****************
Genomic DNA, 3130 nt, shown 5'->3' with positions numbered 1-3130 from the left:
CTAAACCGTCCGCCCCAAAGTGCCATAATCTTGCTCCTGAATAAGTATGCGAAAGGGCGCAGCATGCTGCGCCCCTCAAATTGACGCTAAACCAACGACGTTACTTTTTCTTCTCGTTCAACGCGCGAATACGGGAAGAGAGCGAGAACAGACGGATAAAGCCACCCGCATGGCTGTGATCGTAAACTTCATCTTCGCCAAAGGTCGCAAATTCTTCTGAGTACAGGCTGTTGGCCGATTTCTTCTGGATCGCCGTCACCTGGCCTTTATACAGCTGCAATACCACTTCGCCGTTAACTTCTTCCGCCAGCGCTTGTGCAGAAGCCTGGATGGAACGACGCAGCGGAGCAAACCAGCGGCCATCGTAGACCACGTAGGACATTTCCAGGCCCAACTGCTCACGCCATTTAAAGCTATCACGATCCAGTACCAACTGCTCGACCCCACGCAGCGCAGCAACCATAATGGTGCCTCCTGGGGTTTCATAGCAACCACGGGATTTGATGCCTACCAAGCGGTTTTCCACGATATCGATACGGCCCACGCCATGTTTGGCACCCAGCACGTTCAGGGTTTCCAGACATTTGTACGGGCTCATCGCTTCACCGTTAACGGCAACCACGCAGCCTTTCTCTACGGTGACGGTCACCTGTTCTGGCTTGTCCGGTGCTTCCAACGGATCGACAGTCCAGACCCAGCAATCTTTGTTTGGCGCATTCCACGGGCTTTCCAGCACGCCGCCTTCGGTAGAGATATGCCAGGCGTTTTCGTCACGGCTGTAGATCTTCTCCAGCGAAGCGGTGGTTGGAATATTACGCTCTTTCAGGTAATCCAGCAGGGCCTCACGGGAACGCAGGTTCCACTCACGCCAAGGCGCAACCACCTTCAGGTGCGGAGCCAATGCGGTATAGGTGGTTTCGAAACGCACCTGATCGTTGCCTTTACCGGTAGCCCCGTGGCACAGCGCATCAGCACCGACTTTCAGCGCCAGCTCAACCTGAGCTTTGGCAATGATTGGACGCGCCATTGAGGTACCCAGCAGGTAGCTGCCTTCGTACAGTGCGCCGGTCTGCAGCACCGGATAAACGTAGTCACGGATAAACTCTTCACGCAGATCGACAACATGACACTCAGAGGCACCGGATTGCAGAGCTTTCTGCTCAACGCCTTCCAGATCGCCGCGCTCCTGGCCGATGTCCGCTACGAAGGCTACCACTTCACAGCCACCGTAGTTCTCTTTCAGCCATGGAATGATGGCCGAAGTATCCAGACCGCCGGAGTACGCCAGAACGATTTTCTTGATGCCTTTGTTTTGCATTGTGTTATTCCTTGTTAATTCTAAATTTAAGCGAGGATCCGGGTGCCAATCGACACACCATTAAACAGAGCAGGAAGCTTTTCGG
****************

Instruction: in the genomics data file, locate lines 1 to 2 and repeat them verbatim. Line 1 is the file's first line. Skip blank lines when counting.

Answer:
Genomic DNA, 3130 nt, shown 5'->3' with positions numbered 1-3130 from the left:
CTAAACCGTCCGCCCCAAAGTGCCATAATCTTGCTCCTGAATAAGTATGCGAAAGGGCGCAGCATGCTGCGCCCCTCAAATTGACGCTAAACCAACGACGTTACTTTTTCTTCTCGTTCAACGCGCGAATACGGGAAGAGAGCGAGAACAGACGGATAAAGCCACCCGCATGGCTGTGATCGTAAACTTCATCTTCGCCAAAGGTCGCAAATTCTTCTGAGTACAGGCTGTTGGCCGATTTCTTCTGGATCGCCGTCACCTGGCCTTTATACAGCTGCAATACCACTTCGCCGTTAACTTCTTCCGCCAGCGCTTGTGCAGAAGCCTGGATGGAACGACGCAGCGGAGCAAACCAGCGGCCATCGTAGACCACGTAGGACATTTCCAGGCCCAACTGCTCACGCCATTTAAAGCTATCACGATCCAGTACCAACTGCTCGACCCCACGCAGCGCAGCAACCATAATGGTGCCTCCTGGGGTTTCATAGCAACCACGGGATTTGATGCCTACCAAGCGGTTTTCCACGATATCGATACGGCCCACGCCATGTTTGGCACCCAGCACGTTCAGGGTTTCCAGACATTTGTACGGGCTCATCGCTTCACCGTTAACGGCAACCACGCAGCCTTTCTCTACGGTGACGGTCACCTGTTCTGGCTTGTCCGGTGCTTCCAACGGATCGACAGTCCAGACCCAGCAATCTTTGTTTGGCGCATTCCACGGGCTTTCCAGCACGCCGCCTTCGGTAGAGATATGCCAGGCGTTTTCGTCACGGCTGTAGATCTTCTCCAGCGAAGCGGTGGTTGGAATATTACGCTCTTTCAGGTAATCCAGCAGGGCCTCACGGGAACGCAGGTTCCACTCACGCCAAGGCGCAACCACCTTCAGGTGCGGAGCCAATGCGGTATAGGTGGTTTCGAAACGCACCTGATCGTTGCCTTTACCGGTAGCCCCGTGGCACAGCGCATCAGCACCGACTTTCAGCGCCAGCTCAACCTGAGCTTTGGCAATGATTGGACGCGCCATTGAGGTACCCAGCAGGTAGCTGCCTTCGTACAGTGCGCCGGTCTGCAGCACCGGATAAACGTAGTCACGGATAAACTCTTCACGCAGATCGACAACATGACACTCAGAGGCACCGGATTGCAGAGCTTTCTGCTCAACGCCTTCCAGATCGCCGCGCTCCTGGCCGATGTCCGCTACGAAGGCTACCACTTCACAGCCACCGTAGTTCTCTTTCAGCCATGGAATGATGGCCGAAGTATCCAGACCGCCGGAGTACGCCAGAACGATTTTCTTGATGCCTTTGTTTTGCATTGTGTTATTCCTTGTTAATTCTAAATTTAAGCGAGGATCCGGGTGCCAATCGACACACCATTAAACAGAGCAGGAAGCTTTTCGG